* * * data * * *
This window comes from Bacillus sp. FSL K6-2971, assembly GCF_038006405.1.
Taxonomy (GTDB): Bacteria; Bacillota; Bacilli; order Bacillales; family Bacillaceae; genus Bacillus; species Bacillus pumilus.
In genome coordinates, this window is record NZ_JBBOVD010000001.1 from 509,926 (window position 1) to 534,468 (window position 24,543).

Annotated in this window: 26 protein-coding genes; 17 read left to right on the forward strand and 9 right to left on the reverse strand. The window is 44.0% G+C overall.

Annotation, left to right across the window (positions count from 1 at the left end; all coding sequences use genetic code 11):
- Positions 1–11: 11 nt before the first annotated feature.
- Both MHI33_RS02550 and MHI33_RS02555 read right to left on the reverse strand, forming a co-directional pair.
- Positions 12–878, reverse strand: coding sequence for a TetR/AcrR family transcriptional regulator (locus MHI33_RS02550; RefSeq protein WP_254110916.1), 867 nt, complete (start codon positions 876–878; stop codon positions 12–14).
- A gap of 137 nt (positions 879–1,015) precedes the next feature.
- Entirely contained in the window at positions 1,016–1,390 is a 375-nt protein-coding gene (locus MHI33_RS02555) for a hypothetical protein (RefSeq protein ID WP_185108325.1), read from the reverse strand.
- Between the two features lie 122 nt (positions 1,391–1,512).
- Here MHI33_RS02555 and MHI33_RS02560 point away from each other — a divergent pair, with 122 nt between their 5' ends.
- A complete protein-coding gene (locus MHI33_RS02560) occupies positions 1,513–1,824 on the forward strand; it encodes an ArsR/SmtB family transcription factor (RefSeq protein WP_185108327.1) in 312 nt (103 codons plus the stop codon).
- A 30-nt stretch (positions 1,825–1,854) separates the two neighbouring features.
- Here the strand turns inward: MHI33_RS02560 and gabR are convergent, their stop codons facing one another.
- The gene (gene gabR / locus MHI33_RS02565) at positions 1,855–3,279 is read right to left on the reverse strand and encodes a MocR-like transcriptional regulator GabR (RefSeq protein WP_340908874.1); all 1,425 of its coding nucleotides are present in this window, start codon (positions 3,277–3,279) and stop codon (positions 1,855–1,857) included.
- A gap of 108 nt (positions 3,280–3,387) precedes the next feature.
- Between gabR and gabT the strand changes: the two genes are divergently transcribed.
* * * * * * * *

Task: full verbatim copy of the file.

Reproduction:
This window comes from Bacillus sp. FSL K6-2971, assembly GCF_038006405.1.
Taxonomy (GTDB): Bacteria; Bacillota; Bacilli; order Bacillales; family Bacillaceae; genus Bacillus; species Bacillus pumilus.
In genome coordinates, this window is record NZ_JBBOVD010000001.1 from 509,926 (window position 1) to 534,468 (window position 24,543).

Annotated in this window: 26 protein-coding genes; 17 read left to right on the forward strand and 9 right to left on the reverse strand. The window is 44.0% G+C overall.

Annotation, left to right across the window (positions count from 1 at the left end; all coding sequences use genetic code 11):
- Positions 1–11: 11 nt before the first annotated feature.
- Both MHI33_RS02550 and MHI33_RS02555 read right to left on the reverse strand, forming a co-directional pair.
- Positions 12–878, reverse strand: coding sequence for a TetR/AcrR family transcriptional regulator (locus MHI33_RS02550; RefSeq protein WP_254110916.1), 867 nt, complete (start codon positions 876–878; stop codon positions 12–14).
- A gap of 137 nt (positions 879–1,015) precedes the next feature.
- Entirely contained in the window at positions 1,016–1,390 is a 375-nt protein-coding gene (locus MHI33_RS02555) for a hypothetical protein (RefSeq protein ID WP_185108325.1), read from the reverse strand.
- Between the two features lie 122 nt (positions 1,391–1,512).
- Here MHI33_RS02555 and MHI33_RS02560 point away from each other — a divergent pair, with 122 nt between their 5' ends.
- A complete protein-coding gene (locus MHI33_RS02560) occupies positions 1,513–1,824 on the forward strand; it encodes an ArsR/SmtB family transcription factor (RefSeq protein WP_185108327.1) in 312 nt (103 codons plus the stop codon).
- A 30-nt stretch (positions 1,825–1,854) separates the two neighbouring features.
- Here the strand turns inward: MHI33_RS02560 and gabR are convergent, their stop codons facing one another.
- The gene (gene gabR / locus MHI33_RS02565) at positions 1,855–3,279 is read right to left on the reverse strand and encodes a MocR-like transcriptional regulator GabR (RefSeq protein WP_340908874.1); all 1,425 of its coding nucleotides are present in this window, start codon (positions 3,277–3,279) and stop codon (positions 1,855–1,857) included.
- A gap of 108 nt (positions 3,280–3,387) precedes the next feature.
- Between gabR and gabT the strand changes: the two genes are divergently transcribed.